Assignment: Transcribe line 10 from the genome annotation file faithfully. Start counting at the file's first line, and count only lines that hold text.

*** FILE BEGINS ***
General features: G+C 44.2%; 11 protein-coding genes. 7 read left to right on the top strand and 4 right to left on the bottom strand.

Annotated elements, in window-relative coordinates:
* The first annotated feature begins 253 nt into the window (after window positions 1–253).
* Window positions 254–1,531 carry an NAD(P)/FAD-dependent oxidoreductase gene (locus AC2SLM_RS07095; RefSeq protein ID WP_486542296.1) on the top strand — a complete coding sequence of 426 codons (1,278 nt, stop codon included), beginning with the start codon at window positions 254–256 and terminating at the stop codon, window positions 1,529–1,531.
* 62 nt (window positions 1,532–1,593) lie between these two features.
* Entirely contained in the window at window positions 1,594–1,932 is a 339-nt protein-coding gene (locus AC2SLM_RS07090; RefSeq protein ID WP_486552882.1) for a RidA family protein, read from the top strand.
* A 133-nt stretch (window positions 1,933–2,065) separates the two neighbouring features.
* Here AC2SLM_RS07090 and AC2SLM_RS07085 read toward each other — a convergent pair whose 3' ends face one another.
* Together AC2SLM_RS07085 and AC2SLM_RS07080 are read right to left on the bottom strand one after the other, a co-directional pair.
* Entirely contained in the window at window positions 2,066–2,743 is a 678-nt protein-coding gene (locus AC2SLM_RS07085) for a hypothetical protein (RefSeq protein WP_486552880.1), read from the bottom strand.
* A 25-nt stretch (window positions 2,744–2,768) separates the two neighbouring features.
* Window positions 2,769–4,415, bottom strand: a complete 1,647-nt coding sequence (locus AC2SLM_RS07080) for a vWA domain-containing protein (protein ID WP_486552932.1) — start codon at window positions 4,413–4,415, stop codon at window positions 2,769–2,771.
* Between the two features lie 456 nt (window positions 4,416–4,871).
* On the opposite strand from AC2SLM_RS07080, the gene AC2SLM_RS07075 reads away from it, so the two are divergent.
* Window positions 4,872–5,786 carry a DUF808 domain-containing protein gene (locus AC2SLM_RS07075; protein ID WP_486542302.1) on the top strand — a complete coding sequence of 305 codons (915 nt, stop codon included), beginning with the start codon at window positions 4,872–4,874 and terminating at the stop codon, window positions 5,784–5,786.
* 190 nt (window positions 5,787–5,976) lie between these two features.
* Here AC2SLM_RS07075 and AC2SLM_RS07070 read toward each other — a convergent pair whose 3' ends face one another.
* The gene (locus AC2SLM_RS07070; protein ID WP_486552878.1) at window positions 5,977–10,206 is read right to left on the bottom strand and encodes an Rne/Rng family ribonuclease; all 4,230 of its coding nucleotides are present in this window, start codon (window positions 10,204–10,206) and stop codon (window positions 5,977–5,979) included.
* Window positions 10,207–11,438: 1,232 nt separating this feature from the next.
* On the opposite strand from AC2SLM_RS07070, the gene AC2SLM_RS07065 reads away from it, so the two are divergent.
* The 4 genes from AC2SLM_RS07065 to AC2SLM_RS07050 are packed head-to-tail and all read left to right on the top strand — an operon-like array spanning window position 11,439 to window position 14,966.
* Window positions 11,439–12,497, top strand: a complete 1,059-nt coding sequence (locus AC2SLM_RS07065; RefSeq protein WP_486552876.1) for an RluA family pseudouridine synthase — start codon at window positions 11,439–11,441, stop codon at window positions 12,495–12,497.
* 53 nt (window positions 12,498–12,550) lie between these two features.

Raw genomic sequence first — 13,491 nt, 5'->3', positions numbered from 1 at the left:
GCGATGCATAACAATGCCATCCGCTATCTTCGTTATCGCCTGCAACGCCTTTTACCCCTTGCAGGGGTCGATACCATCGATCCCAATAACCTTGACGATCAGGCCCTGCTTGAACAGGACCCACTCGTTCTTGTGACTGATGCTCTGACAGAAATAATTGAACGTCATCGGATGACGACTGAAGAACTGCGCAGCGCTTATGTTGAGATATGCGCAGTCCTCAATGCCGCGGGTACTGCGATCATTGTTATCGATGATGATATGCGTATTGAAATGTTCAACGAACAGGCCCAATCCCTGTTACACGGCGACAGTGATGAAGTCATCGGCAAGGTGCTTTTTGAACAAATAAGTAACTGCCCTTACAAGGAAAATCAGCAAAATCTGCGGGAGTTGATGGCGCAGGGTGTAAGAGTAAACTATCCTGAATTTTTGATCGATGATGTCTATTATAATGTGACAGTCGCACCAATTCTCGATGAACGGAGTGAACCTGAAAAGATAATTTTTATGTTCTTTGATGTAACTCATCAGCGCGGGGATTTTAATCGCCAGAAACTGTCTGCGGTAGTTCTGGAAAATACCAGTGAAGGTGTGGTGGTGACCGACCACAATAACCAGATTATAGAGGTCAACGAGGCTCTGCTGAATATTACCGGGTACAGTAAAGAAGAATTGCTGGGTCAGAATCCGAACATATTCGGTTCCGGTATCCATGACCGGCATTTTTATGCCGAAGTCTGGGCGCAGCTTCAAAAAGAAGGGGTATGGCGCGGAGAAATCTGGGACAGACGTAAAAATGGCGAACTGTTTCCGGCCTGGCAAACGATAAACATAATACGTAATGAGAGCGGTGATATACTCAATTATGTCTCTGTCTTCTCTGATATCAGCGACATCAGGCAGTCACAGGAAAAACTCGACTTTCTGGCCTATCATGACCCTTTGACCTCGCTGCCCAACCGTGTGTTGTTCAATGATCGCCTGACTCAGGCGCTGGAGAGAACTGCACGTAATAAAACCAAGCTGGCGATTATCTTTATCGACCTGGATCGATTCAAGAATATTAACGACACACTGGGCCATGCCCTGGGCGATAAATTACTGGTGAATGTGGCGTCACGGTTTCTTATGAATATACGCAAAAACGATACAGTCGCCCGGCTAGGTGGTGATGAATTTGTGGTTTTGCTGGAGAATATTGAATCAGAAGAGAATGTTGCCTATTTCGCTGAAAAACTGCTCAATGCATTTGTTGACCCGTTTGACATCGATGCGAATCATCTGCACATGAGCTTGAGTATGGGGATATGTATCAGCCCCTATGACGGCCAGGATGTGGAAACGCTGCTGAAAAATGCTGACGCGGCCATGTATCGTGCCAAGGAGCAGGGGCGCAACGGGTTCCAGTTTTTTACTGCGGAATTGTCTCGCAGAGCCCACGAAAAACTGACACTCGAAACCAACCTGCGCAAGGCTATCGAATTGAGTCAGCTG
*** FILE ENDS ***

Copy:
* Entirely contained in the window at window positions 2,066–2,743 is a 678-nt protein-coding gene (locus AC2SLM_RS07085) for a hypothetical protein (RefSeq protein WP_486552880.1), read from the bottom strand.